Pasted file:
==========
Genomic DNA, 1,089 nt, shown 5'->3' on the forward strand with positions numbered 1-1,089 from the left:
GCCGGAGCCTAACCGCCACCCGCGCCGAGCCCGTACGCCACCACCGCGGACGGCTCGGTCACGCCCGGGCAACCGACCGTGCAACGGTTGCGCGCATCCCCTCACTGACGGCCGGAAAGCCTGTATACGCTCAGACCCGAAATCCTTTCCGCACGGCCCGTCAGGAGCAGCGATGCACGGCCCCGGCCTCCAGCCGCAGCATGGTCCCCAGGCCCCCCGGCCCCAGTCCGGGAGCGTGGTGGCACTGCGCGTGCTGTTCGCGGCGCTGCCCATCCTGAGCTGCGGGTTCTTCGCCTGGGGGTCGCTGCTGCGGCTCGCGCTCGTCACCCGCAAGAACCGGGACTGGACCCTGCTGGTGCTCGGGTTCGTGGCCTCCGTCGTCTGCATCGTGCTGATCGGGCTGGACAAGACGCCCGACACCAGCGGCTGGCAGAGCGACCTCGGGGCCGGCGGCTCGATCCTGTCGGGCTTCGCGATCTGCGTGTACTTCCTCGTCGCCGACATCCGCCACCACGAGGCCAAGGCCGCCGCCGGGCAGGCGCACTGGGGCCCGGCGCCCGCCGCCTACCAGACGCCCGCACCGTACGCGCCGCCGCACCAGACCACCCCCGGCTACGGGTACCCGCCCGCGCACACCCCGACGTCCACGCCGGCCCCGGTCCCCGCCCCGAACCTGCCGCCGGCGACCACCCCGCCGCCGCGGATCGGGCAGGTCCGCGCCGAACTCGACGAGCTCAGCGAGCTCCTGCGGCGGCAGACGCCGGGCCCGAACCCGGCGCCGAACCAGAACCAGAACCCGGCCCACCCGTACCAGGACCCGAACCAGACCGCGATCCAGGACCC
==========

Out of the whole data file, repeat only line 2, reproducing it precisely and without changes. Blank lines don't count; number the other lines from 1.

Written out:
GCCGGAGCCTAACCGCCACCCGCGCCGAGCCCGTACGCCACCACCGCGGACGGCTCGGTCACGCCCGGGCAACCGACCGTGCAACGGTTGCGCGCATCCCCTCACTGACGGCCGGAAAGCCTGTATACGCTCAGACCCGAAATCCTTTCCGCACGGCCCGTCAGGAGCAGCGATGCACGGCCCCGGCCTCCAGCCGCAGCATGGTCCCCAGGCCCCCCGGCCCCAGTCCGGGAGCGTGGTGGCACTGCGCGTGCTGTTCGCGGCGCTGCCCATCCTGAGCTGCGGGTTCTTCGCCTGGGGGTCGCTGCTGCGGCTCGCGCTCGTCACCCGCAAGAACCGGGACTGGACCCTGCTGGTGCTCGGGTTCGTGGCCTCCGTCGTCTGCATCGTGCTGATCGGGCTGGACAAGACGCCCGACACCAGCGGCTGGCAGAGCGACCTCGGGGCCGGCGGCTCGATCCTGTCGGGCTTCGCGATCTGCGTGTACTTCCTCGTCGCCGACATCCGCCACCACGAGGCCAAGGCCGCCGCCGGGCAGGCGCACTGGGGCCCGGCGCCCGCCGCCTACCAGACGCCCGCACCGTACGCGCCGCCGCACCAGACCACCCCCGGCTACGGGTACCCGCCCGCGCACACCCCGACGTCCACGCCGGCCCCGGTCCCCGCCCCGAACCTGCCGCCGGCGACCACCCCGCCGCCGCGGATCGGGCAGGTCCGCGCCGAACTCGACGAGCTCAGCGAGCTCCTGCGGCGGCAGACGCCGGGCCCGAACCCGGCGCCGAACCAGAACCAGAACCCGGCCCACCCGTACCAGGACCCGAACCAGACCGCGATCCAGGACCC